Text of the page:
Baby lambs – in sweaters!

I was just looking at these photos I took last February, and thought it would be fun to post them.  Driving by a farm near our house in Claverack, we saw a flock of sheep, with their babies, in a pen right by the road.  It was very early in the year for them to have been born, but there they were. So, to keep them cozy, each one had a sweater on, in several fashion colors.

They’re a bit hard to see, but if you click on each photo it will display more clearly.

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Hudson Opera House Movable Feast


Cocktail hour at the Opera House

This past Saturday we attended the 20th annual Movable Feast, a fund-raising event for the Hudson Opera House, a historic building in Hudson, New York that is in the process of restoration, and houses exhibit and performance spaces.  The Opera House also has art, music and theater programs for children and adults.

HOH website:

As always, the festivities began with wine and hors d’oeuvres at the Opera House, all donated by local businesses.


Marty Davidson tending bar


The upstairs performance space, still undergoing restoration

After nibbling and chatting with old and new friends, we moved on to dinner.  Dinners were hosted by 16 volunteers at their homes or businesses.  We had a lovely dinner at the home of architect Peggy Anderson, a spectacular two-story loft building directly behind the Opera House. Her good friend Darren Norris, visiting from Brooklyn, prepared a meal of Persian specialties.

We started again with cocktails – a special concoction following the Persian theme – and began to introduce ourselves to the other guests and the three rambunctious but well-behaved dogs.  There were four couples and four singles, with assigned seats at a long trestle table.  Architecture, graphic design, medical, real estate and non-profit administration (and one lone lawyer) were the dominant skill sets in attendance.  The first course was a pumpkin soup with pomegranate infusion. The main course was a duck stew with a sauce of ground walnuts and spices served with wondrously aromatic rice with a crust and mixed greens.

The idea is to return to the Opera House at around 9 or 9:30 for dessert, but this time, as has sometimes happened in the past, dessert was served – a selection of Persian pastries accompanied by cognac.   The conversation was so engrossing, the space so embracing, and the dogs so entertaining that we did not leave until almost 11, and thus did not return to the Opera House.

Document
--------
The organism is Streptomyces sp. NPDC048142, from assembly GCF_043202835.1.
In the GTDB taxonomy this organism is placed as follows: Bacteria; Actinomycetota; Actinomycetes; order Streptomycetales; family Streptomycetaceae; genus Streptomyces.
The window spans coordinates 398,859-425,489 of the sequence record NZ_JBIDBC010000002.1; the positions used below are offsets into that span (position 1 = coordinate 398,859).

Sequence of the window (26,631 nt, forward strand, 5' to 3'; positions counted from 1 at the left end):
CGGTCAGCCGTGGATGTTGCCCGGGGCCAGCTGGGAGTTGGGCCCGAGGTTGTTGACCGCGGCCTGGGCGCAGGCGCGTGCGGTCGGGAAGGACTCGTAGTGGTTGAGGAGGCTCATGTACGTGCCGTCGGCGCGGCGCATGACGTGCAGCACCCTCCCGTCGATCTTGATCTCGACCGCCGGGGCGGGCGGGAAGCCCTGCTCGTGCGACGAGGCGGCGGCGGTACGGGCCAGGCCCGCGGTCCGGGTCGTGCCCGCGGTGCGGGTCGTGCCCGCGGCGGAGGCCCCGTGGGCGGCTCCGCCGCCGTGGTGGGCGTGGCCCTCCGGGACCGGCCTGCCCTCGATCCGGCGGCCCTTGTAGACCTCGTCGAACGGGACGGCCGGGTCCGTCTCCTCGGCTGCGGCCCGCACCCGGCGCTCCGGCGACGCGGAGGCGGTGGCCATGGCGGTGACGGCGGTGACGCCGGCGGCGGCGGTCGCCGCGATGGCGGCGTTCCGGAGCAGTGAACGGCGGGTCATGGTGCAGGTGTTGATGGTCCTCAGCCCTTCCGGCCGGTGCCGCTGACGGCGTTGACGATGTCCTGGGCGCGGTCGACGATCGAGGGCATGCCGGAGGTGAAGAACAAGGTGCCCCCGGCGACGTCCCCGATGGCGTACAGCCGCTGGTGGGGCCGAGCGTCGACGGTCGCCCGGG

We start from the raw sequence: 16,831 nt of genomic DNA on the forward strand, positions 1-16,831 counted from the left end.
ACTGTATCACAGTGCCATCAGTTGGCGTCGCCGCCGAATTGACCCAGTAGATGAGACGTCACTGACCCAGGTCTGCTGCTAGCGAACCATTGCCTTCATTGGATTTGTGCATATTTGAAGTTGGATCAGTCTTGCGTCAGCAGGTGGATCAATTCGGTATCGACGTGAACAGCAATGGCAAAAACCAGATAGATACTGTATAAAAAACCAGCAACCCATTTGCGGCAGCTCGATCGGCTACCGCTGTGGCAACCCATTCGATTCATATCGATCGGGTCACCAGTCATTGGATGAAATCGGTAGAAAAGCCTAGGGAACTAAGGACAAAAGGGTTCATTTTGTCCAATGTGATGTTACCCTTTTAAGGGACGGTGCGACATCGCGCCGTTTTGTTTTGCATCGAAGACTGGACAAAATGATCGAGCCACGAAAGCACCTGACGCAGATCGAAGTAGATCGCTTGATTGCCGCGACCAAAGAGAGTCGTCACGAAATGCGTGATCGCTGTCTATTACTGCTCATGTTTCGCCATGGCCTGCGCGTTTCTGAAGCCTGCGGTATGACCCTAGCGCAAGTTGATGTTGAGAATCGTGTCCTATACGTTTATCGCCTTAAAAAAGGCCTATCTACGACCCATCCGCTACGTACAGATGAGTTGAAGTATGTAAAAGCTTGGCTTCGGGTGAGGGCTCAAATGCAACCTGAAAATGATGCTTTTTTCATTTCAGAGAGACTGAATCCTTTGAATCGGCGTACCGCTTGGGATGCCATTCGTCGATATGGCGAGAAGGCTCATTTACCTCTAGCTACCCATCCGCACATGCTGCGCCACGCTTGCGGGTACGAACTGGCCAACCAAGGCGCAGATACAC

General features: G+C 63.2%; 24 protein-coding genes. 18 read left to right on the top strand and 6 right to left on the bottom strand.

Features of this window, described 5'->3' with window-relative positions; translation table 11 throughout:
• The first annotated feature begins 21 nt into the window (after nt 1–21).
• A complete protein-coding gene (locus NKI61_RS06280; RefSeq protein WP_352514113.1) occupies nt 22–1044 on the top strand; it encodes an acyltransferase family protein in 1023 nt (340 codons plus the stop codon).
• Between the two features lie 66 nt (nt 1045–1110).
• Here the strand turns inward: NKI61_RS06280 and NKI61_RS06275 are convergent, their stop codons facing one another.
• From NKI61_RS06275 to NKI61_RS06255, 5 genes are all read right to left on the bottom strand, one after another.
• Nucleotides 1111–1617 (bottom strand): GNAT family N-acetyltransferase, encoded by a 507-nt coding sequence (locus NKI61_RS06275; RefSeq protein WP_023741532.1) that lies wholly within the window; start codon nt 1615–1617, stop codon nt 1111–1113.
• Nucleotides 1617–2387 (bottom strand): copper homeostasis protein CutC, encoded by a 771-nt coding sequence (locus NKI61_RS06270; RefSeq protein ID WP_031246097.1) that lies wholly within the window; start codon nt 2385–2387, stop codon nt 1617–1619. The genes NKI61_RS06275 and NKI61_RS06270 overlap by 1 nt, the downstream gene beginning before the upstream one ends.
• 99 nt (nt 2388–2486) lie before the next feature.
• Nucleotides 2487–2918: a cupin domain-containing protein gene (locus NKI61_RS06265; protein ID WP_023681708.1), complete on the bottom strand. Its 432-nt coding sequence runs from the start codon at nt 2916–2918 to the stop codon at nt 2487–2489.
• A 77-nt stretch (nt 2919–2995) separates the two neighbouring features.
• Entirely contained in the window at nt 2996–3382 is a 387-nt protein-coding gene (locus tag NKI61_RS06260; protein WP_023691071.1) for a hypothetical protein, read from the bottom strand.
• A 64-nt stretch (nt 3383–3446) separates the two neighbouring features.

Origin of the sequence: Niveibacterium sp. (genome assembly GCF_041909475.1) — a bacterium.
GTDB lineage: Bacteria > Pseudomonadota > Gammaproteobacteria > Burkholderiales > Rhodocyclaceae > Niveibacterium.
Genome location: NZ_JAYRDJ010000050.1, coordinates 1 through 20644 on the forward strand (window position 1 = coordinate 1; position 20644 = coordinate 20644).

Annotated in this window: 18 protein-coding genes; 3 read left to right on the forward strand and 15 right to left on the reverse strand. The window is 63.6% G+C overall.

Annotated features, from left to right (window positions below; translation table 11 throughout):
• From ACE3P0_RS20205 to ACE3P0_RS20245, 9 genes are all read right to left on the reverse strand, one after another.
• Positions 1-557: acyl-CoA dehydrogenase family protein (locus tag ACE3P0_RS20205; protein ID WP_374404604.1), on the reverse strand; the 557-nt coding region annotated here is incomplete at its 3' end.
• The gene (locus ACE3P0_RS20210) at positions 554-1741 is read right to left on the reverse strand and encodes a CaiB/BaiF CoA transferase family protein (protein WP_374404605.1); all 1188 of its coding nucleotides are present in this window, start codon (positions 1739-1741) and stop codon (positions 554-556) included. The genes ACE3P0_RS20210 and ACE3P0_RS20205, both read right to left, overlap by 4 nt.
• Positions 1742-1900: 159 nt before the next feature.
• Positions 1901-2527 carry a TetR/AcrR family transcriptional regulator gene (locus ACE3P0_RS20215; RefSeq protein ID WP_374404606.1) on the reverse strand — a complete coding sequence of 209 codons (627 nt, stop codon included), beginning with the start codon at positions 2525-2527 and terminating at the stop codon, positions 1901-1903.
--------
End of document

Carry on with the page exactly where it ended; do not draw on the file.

Standing on Peggy’s upper deck (which had just gotten its railings!), one could see the transformation in Hudson wrought by institutions such as the Opera House.  Every neighbor’s house was bright with lights and activity, vanquishing the gloom and fear of the past. One of our friends, who runs a B&B in Hudson, remarked that he stumbled upon a traveler sitting on his front porch, hoping there was a room available.  The last available hotel room in Columbia County that weekend was in Chatham, and the gentleman was sent on his way.

In the past, the Movable Feast has been held in April, but was moved this year to October to accommodate a shift in the date for the Opera House Gala.  Attendance was not as robust, but it was quickly noted the number of competing events and benefits (John Waters at Basilica Hudson, for example) that have made Hudson such a thriving hive of cultural buzz.  We are very happy to remain loyal to the Movable Feast.


The table, set for dinner at Peggy Anderson’s

Hudson Valley Dance Festival

On Saturday we attended the second annual Hudson Valley Dance Festival in Catskill, sponsored by Dancers Responding to AIDS. Stanley and I were members of the host committee, so we had done our best to invite our sophisticated and culturally responsible friends to join in support. By four o’clock, the gratin of Hudson Valley society began to descend upon Catskill at historic Catskill Point, where the Catskill Creek meets the Hudson River. The weather was perfect, creating a splendid outdoor setting of Fall foliage along the Hudson River, expertly arranged by the volunteer set designers, for the pre-performance reception. The 350 seats were sold out long ago, but this year local business and major corporate sponsors began to answer the call, and the amount raised jumped from @ $75,000 to over $120,000.

Paul Taylor Dance  Company - Photo by Daniel Roberts

Paul Taylor Dance Company – Photo by Daniel Roberts

Pontus Lidberg Dance - Photo by Daniel Roberts

Pontus Lidberg Dance
– Photo by Daniel Roberts

Keigwin + Company - Photo by Daniel Roberts

Keigwin + Company – Photo by Daniel Roberts

Gallim Dance - Photo by Whitney Browne

Gallim Dance – Photo by Whitney Browne

Dorrance Dance - Photo by Whitney Browne

Dorrance Dance – Photo by Whitney Browne